A Global Contagion and Chronic Threats to Democracy

In recent years, concerns about threats to democracy have often been couched in the form of a metaphor: contagion. Researchers, analysts, and activists have issued dire warnings of the threats posed by fascist, populist, and authoritarian movements spreading, like a disease, throughout the bodies of democratic societies and institutions. Indications of democracy’s vulnerabilities to attack abound. In 2017, the Economic Intelligence Unit downgraded the United States to the status of “flawed democracy” due to what it described as “a sharp fall in popular confidence in the functioning of public institutions.” In March, the non-partisan organization Freedom House reported the fourteenth straight year of democratic decline around the world.

Now, democracies face an actual, global contagion that’s laid bare problems and conditions that have gone untreated and threaten the long-term health of democracy itself. Just as it has to human bodies, COVID-19 has exploited longstanding weaknesses in societies and governing systems and threatens to compound existing inequities. The unfolding efforts to contain the virus, care for its victims, and address the economic fallout will not only test the capacities of health care and economic systems to meet public demands and deliver on their promises. It will also necessarily generate new ideas and approaches to ensuring public health and economic security for all. Around the world, the beliefs and practices of democratic societies and institutions are not only being challenged, but out of this experience, reimagined and transformed.

In the weeks to come, the University of Virginia Democracy Initiative will publish a series of essays that explores the implications of the pandemic on democracy, broadly conceived. We’ve invited UVA scholars, Charlottesville community members, and others to begin a conversation, and through their essays, call attention to under-examined issues and looming challenges, draw new connections, place current public discussions and debates in a new light, and offer ideas for a path forward.

We aim to bring the insights, perspectives, and expertise found across the university and throughout our community to bear on the current moment and the challenges ahead. Authors will challenge us to consider a variety of issues – from our strained and dysfunctional system of federalism to the role corporations and the state play when citizens’ needs must be met in a time of crisis. From our tense and essential relationship with China to the implications for democracy when social distancing aggregates more power in the hands of the media.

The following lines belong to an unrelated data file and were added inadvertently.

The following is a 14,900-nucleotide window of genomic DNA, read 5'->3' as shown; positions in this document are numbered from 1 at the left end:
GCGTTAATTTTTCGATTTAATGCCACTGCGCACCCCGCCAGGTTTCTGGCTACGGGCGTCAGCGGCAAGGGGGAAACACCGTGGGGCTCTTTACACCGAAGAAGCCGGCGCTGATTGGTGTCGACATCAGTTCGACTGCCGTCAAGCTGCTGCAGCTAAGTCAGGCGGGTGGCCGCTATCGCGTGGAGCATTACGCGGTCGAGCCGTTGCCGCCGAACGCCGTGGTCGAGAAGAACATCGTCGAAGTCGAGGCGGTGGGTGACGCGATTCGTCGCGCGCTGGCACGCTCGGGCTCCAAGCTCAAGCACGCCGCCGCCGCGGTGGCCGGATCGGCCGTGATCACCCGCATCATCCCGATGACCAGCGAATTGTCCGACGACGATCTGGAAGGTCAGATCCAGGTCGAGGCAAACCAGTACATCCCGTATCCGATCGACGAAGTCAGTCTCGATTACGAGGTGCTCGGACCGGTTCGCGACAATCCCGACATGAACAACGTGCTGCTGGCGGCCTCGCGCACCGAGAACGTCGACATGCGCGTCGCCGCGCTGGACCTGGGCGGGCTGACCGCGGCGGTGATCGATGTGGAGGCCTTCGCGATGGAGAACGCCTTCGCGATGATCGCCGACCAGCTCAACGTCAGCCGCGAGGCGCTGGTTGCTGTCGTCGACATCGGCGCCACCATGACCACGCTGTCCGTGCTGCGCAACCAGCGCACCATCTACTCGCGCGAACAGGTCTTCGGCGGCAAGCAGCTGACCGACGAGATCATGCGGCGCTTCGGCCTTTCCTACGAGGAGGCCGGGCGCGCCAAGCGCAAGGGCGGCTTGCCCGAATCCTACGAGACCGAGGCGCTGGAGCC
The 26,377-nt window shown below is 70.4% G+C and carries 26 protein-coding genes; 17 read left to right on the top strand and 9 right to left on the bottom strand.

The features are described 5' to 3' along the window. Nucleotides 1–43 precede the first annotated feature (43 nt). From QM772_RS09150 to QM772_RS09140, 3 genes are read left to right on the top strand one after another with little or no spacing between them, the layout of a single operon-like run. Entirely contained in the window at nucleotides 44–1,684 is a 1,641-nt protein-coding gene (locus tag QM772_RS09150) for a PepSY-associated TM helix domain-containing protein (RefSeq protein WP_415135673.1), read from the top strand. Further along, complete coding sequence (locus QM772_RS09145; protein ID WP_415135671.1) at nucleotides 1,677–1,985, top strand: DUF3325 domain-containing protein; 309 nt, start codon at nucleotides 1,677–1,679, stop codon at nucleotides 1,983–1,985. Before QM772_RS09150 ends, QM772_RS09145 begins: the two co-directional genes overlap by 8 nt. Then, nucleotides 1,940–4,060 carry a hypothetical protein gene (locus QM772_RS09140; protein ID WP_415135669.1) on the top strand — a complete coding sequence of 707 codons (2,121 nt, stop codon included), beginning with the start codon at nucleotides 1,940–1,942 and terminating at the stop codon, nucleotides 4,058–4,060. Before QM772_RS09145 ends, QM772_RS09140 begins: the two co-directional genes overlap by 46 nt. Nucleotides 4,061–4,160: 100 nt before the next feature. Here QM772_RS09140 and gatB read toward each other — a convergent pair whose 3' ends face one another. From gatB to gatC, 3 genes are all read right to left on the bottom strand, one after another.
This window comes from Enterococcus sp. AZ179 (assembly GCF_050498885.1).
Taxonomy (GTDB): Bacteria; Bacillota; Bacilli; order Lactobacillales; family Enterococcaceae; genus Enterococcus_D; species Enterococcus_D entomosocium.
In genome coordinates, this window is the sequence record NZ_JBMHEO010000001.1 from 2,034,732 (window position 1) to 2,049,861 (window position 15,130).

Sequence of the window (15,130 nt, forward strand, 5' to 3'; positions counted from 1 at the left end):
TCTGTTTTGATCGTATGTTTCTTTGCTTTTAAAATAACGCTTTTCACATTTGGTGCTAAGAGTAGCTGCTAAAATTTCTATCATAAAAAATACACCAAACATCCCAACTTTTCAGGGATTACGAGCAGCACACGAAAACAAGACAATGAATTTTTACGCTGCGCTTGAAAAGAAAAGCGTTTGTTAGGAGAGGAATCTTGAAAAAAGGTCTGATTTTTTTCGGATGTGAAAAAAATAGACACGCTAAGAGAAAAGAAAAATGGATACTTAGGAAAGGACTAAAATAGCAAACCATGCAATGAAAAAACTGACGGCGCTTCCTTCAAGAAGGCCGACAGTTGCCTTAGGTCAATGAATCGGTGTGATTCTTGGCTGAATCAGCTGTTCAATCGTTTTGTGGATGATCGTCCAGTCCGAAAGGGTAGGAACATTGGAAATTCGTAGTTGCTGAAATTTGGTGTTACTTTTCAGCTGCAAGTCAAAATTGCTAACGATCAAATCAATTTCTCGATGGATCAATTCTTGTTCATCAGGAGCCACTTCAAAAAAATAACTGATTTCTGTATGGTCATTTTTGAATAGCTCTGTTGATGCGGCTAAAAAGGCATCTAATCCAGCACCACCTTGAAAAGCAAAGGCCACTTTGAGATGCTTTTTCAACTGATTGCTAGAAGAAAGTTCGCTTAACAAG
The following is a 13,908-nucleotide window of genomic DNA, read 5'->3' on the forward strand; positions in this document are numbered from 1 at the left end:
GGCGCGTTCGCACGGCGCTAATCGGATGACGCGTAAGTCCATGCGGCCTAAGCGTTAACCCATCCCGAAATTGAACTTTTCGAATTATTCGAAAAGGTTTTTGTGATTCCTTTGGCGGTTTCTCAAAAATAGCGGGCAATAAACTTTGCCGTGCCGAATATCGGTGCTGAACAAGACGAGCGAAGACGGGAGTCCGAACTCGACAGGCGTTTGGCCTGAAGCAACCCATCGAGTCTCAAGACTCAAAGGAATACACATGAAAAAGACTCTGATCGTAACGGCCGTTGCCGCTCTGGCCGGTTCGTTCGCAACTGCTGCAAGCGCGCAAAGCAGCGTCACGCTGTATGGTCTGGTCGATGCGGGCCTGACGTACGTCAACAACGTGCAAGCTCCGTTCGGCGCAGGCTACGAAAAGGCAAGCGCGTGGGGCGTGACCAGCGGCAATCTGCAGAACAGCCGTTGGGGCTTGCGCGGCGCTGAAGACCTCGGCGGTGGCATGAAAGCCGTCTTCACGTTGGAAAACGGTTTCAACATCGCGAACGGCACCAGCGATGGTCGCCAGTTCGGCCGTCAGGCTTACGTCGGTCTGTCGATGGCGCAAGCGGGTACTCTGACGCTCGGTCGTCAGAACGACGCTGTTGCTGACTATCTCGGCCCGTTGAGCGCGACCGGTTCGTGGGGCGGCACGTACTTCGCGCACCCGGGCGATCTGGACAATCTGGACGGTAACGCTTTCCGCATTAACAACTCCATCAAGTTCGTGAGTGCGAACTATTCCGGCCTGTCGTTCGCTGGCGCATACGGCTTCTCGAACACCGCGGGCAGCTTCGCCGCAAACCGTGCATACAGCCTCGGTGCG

We believe this work is at the heart of what a public university should do and the Democracy Initiative’s mission. Research universities and academic institutions such as ours have long been at the forefront of developing new approaches and disseminating new ideas that are critical to a healthy, functioning, and democratic society. In our classrooms, offices, laboratories, and gathering spaces, we challenge ourselves and each other to locate the intersections and hidden connections linking individuals, communities, and societies to institutions, structures, history, and the natural world. It is more important than ever to find new forums and modes to address and find answers to problems old and new.

Universities shouldn’t exist as ivory towers on a hill. While we are a place for reflection and theory, we must also be a place for engagement and action. While we encourage the study of democracy, we must also model the practice of democratic culture. Ultimately, research universities must probe underlying issues and provoke deeper interrogation, as well as instigate the kinds of spirited debates and actions that are critical to a healthy democracy.   

That is particularly true, here and now. The current crisis reveals chronic challenges with which this community is painfully familiar. Indeed, while COVID-19 threatens to exacerbate health and educational disparities, state violence, food insecurity, homelessness and other generations-old challenges, it did not create these problems. As a public university whose own history embodies the ideals, shortcomings and contradictions of democracy in America, the University of Virginia holds a special responsibility to confront these legacies and its impact on how citizens are experiencing this pandemic.

But as goes our community, so go communities across the country and around the world. Social division; distrust and disillusionment; dysfunctional, sometimes corrupt, often sclerotic institutions; historic and widening inequities; a public square that rejects civil discourse and deliberation; and, strained liberal democratic alliances are among the chronic ailments that fuel the rising threats to democratic principles and institutions. Our work demands that that we engage one another and those beyond this community to not only wrestle with these issues but shape debates and agendas to eliminate them. Democracy is not inevitable. Its future will be determined by our ability to address both the chronic and crisis challenges facing us, today.

Andrew Kahrl and Melody Barnes